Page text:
Search Images Maps Play YouTube News Gmail Drive More »
Sign in
Screen reader users: click this link for accessible mode. Accessible mode has the same essential features but works better with your reader.

Patents

  1. Advanced Patent Search
Publication numberUS7178034 B2
Publication typeGrant
Application numberUS 10/334,740
Publication dateFeb 13, 2007
Filing dateDec 31, 2002
Priority dateDec 31, 2002
Fee statusPaid
Also published asUS20040128500
Publication number10334740, 334740, US 7178034 B2, US 7178034B2, US-B2-7178034, US7178034 B2, US7178034B2
InventorsJoseph F. Cihula, Baiju V. Patel
Original AssigneeIntel Corporation
Export CitationBiBTeX, EndNote, RefMan
External Links: USPTO, USPTO Assignment, Espacenet
Method and apparatus for strong authentication and proximity-based access retention
US 7178034 B2
Abstract
A method and apparatus for strong authentication and proximity-based access retention is presented. In this regard, an authentication agent is introduced to securely communicate with a key device associated with a user to identify the user, retrieve credentials for the user, securely communicate a session key to the key device, and identify the user who is requesting access to target resource(s) based on the user's credentials while the user's key device is proximate to the target resource(s).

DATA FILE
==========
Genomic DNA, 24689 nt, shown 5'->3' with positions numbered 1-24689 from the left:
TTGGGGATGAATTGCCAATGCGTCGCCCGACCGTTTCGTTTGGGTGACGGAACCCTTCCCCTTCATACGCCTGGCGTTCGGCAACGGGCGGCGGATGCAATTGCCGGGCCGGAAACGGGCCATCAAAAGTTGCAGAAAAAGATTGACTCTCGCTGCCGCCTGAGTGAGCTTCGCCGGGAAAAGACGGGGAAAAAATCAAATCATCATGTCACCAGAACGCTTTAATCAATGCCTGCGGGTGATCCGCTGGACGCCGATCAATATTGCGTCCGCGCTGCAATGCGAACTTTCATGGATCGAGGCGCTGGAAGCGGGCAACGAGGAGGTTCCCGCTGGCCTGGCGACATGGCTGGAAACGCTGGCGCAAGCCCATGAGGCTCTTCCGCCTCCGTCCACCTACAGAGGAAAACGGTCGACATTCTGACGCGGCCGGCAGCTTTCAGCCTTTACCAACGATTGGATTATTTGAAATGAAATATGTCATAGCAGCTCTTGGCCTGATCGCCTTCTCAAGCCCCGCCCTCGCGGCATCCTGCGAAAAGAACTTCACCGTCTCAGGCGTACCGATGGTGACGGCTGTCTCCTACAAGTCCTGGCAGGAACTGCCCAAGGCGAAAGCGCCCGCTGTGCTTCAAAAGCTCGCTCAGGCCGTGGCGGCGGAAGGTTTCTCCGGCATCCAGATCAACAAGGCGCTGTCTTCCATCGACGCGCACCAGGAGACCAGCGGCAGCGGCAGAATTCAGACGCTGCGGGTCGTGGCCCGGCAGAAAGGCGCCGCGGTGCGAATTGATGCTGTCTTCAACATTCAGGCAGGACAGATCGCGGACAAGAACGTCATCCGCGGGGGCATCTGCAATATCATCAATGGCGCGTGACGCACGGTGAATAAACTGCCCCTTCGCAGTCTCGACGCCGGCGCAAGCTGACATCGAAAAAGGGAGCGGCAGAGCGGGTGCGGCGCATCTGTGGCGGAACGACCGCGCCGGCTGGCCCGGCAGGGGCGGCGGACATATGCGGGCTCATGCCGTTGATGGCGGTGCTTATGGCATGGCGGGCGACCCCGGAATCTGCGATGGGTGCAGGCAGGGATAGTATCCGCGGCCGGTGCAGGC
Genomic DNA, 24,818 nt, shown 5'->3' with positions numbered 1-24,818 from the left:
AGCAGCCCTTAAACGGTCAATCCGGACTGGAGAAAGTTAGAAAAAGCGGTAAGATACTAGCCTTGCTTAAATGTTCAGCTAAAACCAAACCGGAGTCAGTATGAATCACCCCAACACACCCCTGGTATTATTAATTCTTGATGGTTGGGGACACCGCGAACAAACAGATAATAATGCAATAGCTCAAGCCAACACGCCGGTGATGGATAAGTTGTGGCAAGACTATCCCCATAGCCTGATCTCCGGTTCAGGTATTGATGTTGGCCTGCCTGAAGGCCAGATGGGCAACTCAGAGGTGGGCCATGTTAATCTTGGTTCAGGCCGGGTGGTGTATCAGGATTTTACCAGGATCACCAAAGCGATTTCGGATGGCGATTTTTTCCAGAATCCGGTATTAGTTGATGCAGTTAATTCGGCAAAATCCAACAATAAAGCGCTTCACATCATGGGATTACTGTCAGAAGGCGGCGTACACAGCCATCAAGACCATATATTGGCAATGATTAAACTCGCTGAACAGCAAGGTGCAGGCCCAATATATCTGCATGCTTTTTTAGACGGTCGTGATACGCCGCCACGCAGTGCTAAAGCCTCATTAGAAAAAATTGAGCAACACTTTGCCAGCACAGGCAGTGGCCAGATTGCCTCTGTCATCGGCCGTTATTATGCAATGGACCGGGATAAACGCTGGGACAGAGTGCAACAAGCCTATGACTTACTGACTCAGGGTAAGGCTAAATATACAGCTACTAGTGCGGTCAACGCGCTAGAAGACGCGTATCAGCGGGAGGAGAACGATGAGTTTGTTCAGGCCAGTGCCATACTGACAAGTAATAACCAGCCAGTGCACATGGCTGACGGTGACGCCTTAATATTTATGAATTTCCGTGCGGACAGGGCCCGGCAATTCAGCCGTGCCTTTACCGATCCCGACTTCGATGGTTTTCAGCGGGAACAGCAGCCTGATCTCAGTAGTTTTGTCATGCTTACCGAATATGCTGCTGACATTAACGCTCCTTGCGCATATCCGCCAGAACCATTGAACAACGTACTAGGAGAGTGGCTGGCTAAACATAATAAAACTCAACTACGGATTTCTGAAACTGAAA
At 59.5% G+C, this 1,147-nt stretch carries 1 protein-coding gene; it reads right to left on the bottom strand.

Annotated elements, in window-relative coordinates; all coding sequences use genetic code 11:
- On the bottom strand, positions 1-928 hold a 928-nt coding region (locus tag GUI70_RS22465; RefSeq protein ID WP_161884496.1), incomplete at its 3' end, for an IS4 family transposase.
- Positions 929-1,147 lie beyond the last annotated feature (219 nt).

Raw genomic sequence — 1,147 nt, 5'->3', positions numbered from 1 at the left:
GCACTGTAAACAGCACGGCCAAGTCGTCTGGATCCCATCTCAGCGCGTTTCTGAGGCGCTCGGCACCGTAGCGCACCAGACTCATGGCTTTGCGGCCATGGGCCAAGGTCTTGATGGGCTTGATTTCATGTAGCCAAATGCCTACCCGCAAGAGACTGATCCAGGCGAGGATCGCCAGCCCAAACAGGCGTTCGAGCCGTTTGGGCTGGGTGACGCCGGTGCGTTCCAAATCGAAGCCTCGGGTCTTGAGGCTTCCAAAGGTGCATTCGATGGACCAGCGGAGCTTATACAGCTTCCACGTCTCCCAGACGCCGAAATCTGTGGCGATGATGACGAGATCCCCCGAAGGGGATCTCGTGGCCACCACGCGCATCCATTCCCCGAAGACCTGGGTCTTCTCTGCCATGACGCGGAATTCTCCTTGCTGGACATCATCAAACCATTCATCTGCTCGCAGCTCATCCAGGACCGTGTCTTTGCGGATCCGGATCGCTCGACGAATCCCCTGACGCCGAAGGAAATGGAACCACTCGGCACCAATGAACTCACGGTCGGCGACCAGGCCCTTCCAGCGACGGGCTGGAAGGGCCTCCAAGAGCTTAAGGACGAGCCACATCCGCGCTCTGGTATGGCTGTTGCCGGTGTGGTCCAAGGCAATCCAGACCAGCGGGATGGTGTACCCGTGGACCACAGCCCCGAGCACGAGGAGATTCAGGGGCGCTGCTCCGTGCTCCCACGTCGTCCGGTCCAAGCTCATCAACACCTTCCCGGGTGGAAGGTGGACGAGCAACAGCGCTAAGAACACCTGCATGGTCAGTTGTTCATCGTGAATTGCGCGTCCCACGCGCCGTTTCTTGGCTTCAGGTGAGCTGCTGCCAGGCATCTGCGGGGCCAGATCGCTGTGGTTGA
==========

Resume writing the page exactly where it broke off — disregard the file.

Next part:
Images(5)
Previous page
Next page
Claims(30)
1. A method of authenticating a user of target resource(s), the method comprising:
securely communicating with a key device associated with the user to identify the user;
retrieving credentials for the user;
securely communicating a session key to the key device; and
identifying the user who is requesting access to the target resource(s) based on the user's credentials while the user's key device is proximate to the target resource(s).
2. The method of claim 1, further comprising:
requiring the user to re-authenticate at an expiration of a definable timeframe.
3. The method of claim 2, further comprising:
re-authenticating the user through a different method than was employed for the initial authentication.
4. The method of claim 1, wherein securely communicating with the key device comprises communicating through a physical connection.
5. The method of claim 1, further comprising:
receiving a user-specific verification including one or more of a password, a fingerprint scan, a retinal scan, a voice print, and a facial comparison.